4D Acceptance

This page tells you more about the DBT ‘acceptance’ skills

Acceptance skills help you to let go of the need to fight reality when you have no control over the situation. Accepting reality is about acknowledging ‘it is what it is’; it offers you freedom from suffering and allows you to concentrate on the things in life that you can change.

The skills of  acceptance are important, because sometimes the things that cause us distress are things that we can’t do anything about, either because they are in our past or because they are out of our control.  We may not agree with them, but rejecting or fighting them will increase our suffering.  In these situations, the best way to get us through the pain and help us make the right decisions for the future, is to accept that what is happening in this moment is happening, it is reality and it will pass

‘Acceptance’ as a DBT Distress Tolerance skill involves 3 key elements:

You can check out some exercises to help you achieve acceptance here.

Radical acceptance

Radical acceptance means to give complete acceptance to the pain you are experiencing, to accept it as it is without judging it.  The acceptance needs to come from deep inside of you, and this acceptance will allow the pain to remain pain, rather than become suffering.

Pain is a part of life, which everyone will experience from time to time; it might be physical or emotional and it can serve a useful purpose, it lets us know that something’s not right or something needs to happen.  If we can find acceptance for the pain we experience, we are much more likely to be able to cope with it.  If we don’t accept the pain, it can turn into suffering, our awareness and understanding of the pain can become less clear, and it can become harder for us to reduce the pain.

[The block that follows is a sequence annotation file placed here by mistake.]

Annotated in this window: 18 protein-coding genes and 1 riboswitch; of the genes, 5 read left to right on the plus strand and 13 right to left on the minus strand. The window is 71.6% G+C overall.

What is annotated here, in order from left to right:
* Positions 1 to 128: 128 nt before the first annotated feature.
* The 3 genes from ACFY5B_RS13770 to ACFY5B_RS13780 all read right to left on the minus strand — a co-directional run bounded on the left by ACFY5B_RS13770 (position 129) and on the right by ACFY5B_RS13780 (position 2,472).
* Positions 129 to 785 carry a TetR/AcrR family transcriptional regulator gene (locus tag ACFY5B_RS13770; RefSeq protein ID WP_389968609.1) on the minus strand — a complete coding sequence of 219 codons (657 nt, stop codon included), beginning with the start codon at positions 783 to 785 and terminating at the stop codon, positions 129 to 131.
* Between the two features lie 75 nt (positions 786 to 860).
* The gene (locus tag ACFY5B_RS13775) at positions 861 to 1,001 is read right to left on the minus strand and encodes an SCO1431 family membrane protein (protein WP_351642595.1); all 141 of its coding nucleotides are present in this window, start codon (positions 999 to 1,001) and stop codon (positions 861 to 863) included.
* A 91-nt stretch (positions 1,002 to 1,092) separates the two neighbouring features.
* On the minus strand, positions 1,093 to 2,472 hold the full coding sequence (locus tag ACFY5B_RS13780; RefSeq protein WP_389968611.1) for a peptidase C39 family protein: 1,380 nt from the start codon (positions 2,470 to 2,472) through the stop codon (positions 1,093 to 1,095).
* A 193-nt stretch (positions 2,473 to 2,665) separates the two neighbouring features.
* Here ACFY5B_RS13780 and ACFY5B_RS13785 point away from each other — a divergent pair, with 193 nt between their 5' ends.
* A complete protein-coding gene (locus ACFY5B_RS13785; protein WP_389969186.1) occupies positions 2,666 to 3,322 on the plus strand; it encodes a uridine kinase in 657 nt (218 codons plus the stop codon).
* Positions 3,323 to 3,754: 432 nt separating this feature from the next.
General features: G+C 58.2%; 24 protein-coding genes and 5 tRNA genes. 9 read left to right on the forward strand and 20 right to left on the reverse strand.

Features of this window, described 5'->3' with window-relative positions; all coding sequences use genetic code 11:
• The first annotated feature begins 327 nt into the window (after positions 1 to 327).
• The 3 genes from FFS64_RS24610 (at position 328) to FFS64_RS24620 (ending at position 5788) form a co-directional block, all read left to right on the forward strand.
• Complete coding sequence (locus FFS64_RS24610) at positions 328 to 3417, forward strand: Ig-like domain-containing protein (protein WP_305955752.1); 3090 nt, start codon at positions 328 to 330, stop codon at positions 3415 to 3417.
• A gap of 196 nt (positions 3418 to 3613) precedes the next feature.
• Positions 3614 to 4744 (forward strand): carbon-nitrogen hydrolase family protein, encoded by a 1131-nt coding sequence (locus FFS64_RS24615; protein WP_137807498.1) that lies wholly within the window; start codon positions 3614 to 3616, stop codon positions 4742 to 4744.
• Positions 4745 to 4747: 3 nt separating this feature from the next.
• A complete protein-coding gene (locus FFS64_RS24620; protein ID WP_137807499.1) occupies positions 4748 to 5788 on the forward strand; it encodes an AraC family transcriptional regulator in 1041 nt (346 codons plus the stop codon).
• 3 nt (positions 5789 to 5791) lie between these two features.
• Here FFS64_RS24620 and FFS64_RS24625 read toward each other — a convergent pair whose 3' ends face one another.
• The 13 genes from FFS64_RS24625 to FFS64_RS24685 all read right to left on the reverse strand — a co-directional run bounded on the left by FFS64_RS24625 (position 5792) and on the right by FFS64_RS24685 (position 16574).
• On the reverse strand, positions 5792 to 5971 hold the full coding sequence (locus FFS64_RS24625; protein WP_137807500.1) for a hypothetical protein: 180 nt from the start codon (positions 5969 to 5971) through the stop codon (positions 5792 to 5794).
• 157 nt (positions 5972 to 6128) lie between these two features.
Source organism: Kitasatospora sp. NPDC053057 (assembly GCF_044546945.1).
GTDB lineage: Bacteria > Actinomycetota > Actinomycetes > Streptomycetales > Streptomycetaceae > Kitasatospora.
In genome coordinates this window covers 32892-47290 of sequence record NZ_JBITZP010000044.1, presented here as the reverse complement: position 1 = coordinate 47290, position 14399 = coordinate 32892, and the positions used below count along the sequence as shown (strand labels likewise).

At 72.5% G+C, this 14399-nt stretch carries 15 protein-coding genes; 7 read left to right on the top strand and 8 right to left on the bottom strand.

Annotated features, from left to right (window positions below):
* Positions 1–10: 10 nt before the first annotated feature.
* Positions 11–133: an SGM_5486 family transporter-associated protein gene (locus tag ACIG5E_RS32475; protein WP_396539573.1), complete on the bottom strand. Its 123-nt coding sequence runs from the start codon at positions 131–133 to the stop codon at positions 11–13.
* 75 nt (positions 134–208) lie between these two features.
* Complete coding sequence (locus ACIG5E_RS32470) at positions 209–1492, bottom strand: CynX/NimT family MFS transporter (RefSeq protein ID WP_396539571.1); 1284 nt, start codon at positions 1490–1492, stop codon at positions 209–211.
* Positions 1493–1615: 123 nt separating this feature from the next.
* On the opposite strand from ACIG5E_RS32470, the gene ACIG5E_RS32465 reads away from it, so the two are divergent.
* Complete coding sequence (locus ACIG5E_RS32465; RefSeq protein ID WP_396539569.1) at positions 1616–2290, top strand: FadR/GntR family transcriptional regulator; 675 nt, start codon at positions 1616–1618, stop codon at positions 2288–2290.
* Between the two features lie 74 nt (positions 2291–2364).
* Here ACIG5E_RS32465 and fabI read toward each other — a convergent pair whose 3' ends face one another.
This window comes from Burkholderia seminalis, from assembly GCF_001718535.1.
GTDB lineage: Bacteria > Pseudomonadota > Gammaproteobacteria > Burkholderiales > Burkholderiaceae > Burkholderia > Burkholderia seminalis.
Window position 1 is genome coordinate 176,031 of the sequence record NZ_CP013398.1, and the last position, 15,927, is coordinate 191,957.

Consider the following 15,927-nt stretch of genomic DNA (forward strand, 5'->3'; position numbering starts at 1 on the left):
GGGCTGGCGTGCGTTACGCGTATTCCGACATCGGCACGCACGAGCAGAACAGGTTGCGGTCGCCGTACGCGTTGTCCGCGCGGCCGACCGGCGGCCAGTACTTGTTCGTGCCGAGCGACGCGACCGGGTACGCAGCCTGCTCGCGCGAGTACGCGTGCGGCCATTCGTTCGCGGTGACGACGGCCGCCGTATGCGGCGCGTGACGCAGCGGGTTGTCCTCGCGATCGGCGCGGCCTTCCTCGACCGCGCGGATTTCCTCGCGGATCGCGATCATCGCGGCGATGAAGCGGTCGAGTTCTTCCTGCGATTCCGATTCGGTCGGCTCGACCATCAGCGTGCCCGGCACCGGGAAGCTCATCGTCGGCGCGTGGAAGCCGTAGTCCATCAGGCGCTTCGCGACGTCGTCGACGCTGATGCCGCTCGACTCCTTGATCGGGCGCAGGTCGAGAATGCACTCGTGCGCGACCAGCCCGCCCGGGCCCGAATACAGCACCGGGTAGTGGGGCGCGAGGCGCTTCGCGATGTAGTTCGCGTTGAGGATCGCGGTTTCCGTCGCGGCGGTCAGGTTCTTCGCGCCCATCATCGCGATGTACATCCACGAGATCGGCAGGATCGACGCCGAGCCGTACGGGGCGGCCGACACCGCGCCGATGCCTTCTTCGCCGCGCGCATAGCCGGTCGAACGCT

Remember, acceptance does not mean approval of what is happening; instead it’s about acknowledging that what is happening is happening, it is what it is, it is reality.  And it’s not about giving up; instead it’s about gaining control.  Effective change won’t happen if you ignore or fight what it is that you want to change; instead, if you accept the reality of the situation (the things you cannot change), you are more able to see a way forward.

Turning the mind

Accepting reality is an act of choice; this skill is about acknowledging this and actively turning your mind towards the path of acceptance and away from the path of rejecting reality; and it’s about committing to this path of acceptance.

This can be more difficult than it sounds; choosing ‘accepting reality’ over ‘rejecting reality’ isn’t easy and keeping yourself on that path might get challenging.  It’s quite common to have to keep making this choice (maybe lots of times in one day), and keep making the commitment to staying on the ‘acceptance’ path; turning your mind each time you are directed by the path of rejecting reality, maintaining your focus on the path of acceptance.

Willingness over wilfulness

This skill is about choosing and developing a willing approach as opposed to wilful approach; the difference is:

Willingness is about being accepting of a situation, accepting it for what it is, but it’s also about choosing to respond to this situation in an appropriate and effective way.  It’s about doing just what’s needed in the moment.

Wilfulness is about willing for the situation to be different, willing it to be the situation you want it to be; it’s about doing nothing in the hope things will change, or it’s about fighting it to try to make it change.


Put simply, ‘acceptance’ is about:

  • giving complete acceptance to the pain you are experiencing

  • whenever you notice your focus upon acceptance slipping, turning your mind back to your chosen path of acceptance and reminding yourself of your commitment to this path

  • willingly doing what this path requires of you, which means to use your ‘wise mind’ to do what’s effective in the moment


My 4D Toolkit Activity

Donkey acceptsA tale of radical acceptance with a tail

Part of the 4D DBT Toolkit, this podcast tells the tale of a down in the dumps donkey that finds happiness in accepting the things that cannot change.


For more information about ‘DBT’ skills check out the ’4D Toolkit’.

Distress tolerance

Related Pages – Crises Survival: Distract, Self-soothe, Improve the moment, Pros & Cons

Related Pages – Acceptance Skills:  Acceptance Exercises

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